Enter the floating camera strap to save the day. A floating camera strap ensures that even if you or your child drops your camera, whether from a boat into the water or while snorkeling, it won't be lost forever. Instead, it will float calmly on the surface for you to retrieve at your leisure.

The Two Main Types Of Floating Camera Straps

Floating camera straps generally come in two main forms, handheld varieties and those that wrap around your wrist. Each form has its own pros and cons, so depending on how you plan to use your camera, during which activities, and what type of camera you have, one or the other might be your best choice.

The most defining feature of the handheld floating camera strap, other than the fact that they float of course, is they provide you with a secure way to grip your action camera while performing a range of activities. It is well-known that action cameras are small. They have to be since most people use them while involved in extreme sports, where a large camera would be cumbersome and impractical. Unfortunately, this small form often results in a less-than-secure grip.

For all intents and purposes, floating handheld camera straps are basically small buoys. They are air-filled chambers that feature some type of camera mount. Most are somewhere between five and seven inches long, which provides you with plenty of space to wrap your hand around them comfortably. Many double as storage devices where you can stash some cash or a pair of keys. Some have a textured grip on the buoy, which is a smart feature to look out for. Pretty much every handheld model will also come with a wrist strap as an extra security measure to further reduce the possibility of losing your camera. It is rare to find a handheld model that attaches to a traditional waterproof digital camera, since they generally use the Go-Pro style thumbscrew mount as an attachment point. For this reason, handheld models are best for those who use action cameras to record their underwater escapades.

Floating wrist straps are nice as they hardly take up any storage space. Their pliable form means that you can easily shove them into practically any bag. Since they don't require you to hold onto them, they free up your hands for other uses, such as adjusting your mask or holding onto a child. Nice features to have in floating wrist straps are clips that allow for quick camera detachment and adjustable sizing to reduce the chances of it sliding off your wrist.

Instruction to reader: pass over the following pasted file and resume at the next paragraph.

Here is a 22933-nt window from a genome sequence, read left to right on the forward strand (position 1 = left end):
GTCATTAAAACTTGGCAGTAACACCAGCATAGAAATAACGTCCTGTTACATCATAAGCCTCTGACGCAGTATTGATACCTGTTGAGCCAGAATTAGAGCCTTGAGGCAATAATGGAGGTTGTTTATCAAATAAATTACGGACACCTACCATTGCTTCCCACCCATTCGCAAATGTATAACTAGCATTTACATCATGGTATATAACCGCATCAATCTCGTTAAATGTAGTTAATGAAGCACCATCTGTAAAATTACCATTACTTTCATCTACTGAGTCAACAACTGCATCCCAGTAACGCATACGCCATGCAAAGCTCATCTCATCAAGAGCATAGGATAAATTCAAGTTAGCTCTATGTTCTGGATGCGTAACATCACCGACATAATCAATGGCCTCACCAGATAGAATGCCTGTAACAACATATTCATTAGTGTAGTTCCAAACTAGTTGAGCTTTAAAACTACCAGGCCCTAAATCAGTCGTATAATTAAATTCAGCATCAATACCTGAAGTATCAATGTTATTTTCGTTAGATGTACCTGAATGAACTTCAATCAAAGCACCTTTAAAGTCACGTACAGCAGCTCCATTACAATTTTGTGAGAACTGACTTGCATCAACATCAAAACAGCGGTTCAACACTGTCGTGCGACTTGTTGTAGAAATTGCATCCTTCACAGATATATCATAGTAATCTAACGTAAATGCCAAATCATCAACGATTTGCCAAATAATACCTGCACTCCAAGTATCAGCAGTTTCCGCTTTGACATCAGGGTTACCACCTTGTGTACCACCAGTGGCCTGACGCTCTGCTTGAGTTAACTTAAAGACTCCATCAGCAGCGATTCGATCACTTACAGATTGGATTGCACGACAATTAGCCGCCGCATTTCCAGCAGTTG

Tips For Great Underwater Photography

Learning how to take great underwater photographs is a skill that requires dedication and practice. Luckily, there are a few simple tips that can greatly enhance the quality of your shots, even if you aren't an experienced photographer. Ideally, you want to get as close to your subject matter as possible. Of course, this may not be feasible for very fast moving or dangerous animals, such as a shark or manta ray. If shooting small marine life, like crustaceans or sea anemone, try to bring your camera within 12 inches of the subject. Water will reduce contrast, sharpness, and color, so the closer you are, the better. Any time you are taking photos of subjects less than four feet away, you should have the flash set to on. This means setting it to forced flash, not auto flash. Leaving the flash off will result in underexposed subjects with a bluish tinge.

If you are taking photos of subjects from farther away, it may be best to use natural light. This is because using the flash on objects that are far away often results in backscatter, unless you are in exceptionally clear water. Using natural light is only suitable when you are in less than 20 feet of water, however. Any deeper and the sun's rays won't be able to create enough ambient light for high quality shots. If using natural light, make sure the sun is behind you.

If taking photos of human subjects, it is best to do so within five feet of the surface. As you go deeper, you begin to lose the warm red and orange hues in the skin, resulting in the subject looking looking less vibrant. When it comes to composition, it is best to shoot at an upwards angle when underwater. It also helps to fill the entire frame with your subject, rather than to try and follow the rule of thirds and position them off to one side.



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Last updated on October 20, 2017 by Chase Brush

Chase is a freelance journalist with experience working in the areas of politics and public policy. Currently based in Brooklyn, NY, he is also a hopeless itinerant continually awaiting his next Great Escape.